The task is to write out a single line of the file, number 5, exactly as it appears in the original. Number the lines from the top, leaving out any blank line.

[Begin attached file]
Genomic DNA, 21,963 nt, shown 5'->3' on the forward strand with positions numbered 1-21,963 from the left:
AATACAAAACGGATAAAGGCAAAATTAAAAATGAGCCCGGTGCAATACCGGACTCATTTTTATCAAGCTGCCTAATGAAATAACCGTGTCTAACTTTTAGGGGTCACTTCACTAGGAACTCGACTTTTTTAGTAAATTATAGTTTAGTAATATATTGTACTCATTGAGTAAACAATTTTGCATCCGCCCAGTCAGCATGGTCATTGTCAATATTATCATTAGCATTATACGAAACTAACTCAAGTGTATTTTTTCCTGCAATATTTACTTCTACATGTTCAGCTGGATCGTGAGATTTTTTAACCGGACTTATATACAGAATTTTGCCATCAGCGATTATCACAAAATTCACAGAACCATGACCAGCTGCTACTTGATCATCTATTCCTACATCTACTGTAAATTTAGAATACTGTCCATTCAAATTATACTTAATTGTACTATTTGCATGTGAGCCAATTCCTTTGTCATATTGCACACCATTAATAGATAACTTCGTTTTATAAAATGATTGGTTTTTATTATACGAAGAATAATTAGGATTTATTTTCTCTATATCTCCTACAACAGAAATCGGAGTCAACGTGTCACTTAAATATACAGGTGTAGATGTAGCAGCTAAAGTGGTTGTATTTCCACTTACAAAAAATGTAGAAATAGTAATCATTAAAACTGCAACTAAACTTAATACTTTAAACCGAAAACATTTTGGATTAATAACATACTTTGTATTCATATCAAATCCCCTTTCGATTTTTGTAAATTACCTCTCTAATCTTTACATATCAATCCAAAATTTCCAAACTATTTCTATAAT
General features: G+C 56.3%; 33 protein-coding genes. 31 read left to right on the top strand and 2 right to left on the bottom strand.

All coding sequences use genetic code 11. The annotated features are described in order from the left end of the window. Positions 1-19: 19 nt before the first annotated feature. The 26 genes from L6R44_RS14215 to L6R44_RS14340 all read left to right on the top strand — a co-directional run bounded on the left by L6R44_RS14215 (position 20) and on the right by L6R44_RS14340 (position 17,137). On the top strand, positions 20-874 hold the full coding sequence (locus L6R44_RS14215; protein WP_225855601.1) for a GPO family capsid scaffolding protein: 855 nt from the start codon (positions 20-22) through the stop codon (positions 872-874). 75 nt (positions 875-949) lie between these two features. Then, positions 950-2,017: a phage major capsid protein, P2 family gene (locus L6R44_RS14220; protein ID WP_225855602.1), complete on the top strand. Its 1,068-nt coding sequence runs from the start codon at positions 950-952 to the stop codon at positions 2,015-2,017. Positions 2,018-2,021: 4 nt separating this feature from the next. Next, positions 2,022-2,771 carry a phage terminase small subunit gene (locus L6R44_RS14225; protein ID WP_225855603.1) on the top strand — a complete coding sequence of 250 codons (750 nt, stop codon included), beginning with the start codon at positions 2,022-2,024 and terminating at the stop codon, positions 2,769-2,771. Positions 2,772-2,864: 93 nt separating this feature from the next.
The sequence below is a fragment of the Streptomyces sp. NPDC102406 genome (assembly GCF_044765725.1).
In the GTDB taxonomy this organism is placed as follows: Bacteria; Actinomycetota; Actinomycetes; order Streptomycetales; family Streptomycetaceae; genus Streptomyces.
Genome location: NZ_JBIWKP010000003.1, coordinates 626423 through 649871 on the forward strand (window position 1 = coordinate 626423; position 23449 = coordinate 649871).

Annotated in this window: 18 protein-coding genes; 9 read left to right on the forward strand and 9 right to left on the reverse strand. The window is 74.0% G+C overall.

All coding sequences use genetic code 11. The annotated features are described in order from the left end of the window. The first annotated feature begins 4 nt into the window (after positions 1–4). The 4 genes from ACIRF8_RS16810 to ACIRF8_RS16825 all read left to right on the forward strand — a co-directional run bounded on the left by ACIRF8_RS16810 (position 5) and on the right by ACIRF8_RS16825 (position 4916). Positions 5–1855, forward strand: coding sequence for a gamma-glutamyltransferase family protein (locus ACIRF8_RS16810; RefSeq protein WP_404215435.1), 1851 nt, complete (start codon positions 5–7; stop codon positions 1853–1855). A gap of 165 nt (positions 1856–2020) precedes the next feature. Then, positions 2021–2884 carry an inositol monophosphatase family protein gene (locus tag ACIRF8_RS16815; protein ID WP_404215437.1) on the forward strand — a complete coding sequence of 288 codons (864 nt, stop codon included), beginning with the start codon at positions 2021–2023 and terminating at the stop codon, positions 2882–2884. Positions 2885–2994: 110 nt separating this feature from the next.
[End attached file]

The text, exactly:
The sequence below is a fragment of the Streptomyces sp. NPDC102406 genome (assembly GCF_044765725.1).